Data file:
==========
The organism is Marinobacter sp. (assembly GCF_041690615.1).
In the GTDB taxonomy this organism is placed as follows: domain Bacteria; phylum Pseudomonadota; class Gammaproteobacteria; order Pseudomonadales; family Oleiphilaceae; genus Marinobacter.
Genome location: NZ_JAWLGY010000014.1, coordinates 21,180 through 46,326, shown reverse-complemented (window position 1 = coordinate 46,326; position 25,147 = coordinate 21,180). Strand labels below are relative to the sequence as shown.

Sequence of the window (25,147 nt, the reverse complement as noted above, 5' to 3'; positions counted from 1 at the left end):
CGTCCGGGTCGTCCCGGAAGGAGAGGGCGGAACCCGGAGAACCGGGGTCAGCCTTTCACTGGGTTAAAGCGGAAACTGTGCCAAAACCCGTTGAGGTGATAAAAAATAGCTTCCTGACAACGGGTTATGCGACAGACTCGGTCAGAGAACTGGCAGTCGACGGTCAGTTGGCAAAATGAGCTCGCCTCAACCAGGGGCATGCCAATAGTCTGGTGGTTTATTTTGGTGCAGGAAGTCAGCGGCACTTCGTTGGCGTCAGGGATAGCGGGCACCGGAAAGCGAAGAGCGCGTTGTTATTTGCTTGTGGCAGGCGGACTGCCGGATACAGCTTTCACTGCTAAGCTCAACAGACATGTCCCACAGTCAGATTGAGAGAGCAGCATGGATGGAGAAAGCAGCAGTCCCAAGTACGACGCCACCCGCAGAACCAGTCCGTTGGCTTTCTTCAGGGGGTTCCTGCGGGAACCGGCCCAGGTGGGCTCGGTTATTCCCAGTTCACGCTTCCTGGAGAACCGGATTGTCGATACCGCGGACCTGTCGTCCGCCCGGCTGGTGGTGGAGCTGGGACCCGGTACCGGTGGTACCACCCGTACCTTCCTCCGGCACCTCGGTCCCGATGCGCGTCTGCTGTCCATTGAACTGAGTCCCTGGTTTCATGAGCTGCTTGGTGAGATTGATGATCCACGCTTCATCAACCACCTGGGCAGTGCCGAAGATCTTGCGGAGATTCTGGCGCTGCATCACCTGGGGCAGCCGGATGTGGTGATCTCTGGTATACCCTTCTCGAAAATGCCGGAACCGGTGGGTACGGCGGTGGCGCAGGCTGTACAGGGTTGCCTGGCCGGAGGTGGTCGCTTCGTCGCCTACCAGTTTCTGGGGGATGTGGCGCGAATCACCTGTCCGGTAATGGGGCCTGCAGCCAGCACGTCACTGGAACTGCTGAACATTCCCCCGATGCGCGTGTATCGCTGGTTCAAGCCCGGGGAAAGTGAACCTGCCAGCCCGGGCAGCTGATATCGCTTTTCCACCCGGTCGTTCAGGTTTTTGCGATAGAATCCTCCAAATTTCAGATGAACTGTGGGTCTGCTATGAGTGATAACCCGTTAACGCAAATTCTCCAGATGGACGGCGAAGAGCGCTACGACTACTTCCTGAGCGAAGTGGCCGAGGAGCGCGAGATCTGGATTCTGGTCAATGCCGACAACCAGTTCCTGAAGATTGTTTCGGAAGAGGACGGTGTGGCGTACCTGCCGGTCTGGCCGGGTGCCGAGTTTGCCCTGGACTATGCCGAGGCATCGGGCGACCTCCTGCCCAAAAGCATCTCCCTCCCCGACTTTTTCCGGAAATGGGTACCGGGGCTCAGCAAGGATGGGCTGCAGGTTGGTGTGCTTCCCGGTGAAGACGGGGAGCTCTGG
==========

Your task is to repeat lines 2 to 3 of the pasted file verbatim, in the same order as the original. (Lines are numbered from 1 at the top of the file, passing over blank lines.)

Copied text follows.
In the GTDB taxonomy this organism is placed as follows: domain Bacteria; phylum Pseudomonadota; class Gammaproteobacteria; order Pseudomonadales; family Oleiphilaceae; genus Marinobacter.
Genome location: NZ_JAWLGY010000014.1, coordinates 21,180 through 46,326, shown reverse-complemented (window position 1 = coordinate 46,326; position 25,147 = coordinate 21,180). Strand labels below are relative to the sequence as shown.